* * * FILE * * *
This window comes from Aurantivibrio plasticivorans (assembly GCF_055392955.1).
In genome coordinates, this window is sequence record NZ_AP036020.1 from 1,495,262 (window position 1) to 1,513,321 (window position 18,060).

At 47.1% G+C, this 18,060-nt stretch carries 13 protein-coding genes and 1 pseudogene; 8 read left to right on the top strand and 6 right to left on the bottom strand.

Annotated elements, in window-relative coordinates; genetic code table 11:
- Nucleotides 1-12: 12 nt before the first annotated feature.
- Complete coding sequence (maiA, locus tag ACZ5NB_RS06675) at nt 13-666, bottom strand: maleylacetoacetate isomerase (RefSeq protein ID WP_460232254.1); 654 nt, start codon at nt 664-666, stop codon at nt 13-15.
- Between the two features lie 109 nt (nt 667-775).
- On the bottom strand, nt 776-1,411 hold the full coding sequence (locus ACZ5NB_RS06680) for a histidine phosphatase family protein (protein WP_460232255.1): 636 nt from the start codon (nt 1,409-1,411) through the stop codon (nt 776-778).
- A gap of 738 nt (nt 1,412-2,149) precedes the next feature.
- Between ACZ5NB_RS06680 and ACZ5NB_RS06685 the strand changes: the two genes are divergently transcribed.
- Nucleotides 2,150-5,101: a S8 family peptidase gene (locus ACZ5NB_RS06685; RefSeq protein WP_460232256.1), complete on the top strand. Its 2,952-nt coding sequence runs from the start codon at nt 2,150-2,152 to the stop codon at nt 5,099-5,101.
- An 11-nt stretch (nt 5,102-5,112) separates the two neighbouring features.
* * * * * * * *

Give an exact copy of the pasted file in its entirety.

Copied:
This window comes from Aurantivibrio plasticivorans (assembly GCF_055392955.1).
In genome coordinates, this window is sequence record NZ_AP036020.1 from 1,495,262 (window position 1) to 1,513,321 (window position 18,060).

At 47.1% G+C, this 18,060-nt stretch carries 13 protein-coding genes and 1 pseudogene; 8 read left to right on the top strand and 6 right to left on the bottom strand.

Annotated elements, in window-relative coordinates; genetic code table 11:
- Nucleotides 1-12: 12 nt before the first annotated feature.
- Complete coding sequence (maiA, locus tag ACZ5NB_RS06675) at nt 13-666, bottom strand: maleylacetoacetate isomerase (RefSeq protein ID WP_460232254.1); 654 nt, start codon at nt 664-666, stop codon at nt 13-15.
- Between the two features lie 109 nt (nt 667-775).
- On the bottom strand, nt 776-1,411 hold the full coding sequence (locus ACZ5NB_RS06680) for a histidine phosphatase family protein (protein WP_460232255.1): 636 nt from the start codon (nt 1,409-1,411) through the stop codon (nt 776-778).
- A gap of 738 nt (nt 1,412-2,149) precedes the next feature.
- Between ACZ5NB_RS06680 and ACZ5NB_RS06685 the strand changes: the two genes are divergently transcribed.
- Nucleotides 2,150-5,101: a S8 family peptidase gene (locus ACZ5NB_RS06685; RefSeq protein WP_460232256.1), complete on the top strand. Its 2,952-nt coding sequence runs from the start codon at nt 2,150-2,152 to the stop codon at nt 5,099-5,101.
- An 11-nt stretch (nt 5,102-5,112) separates the two neighbouring features.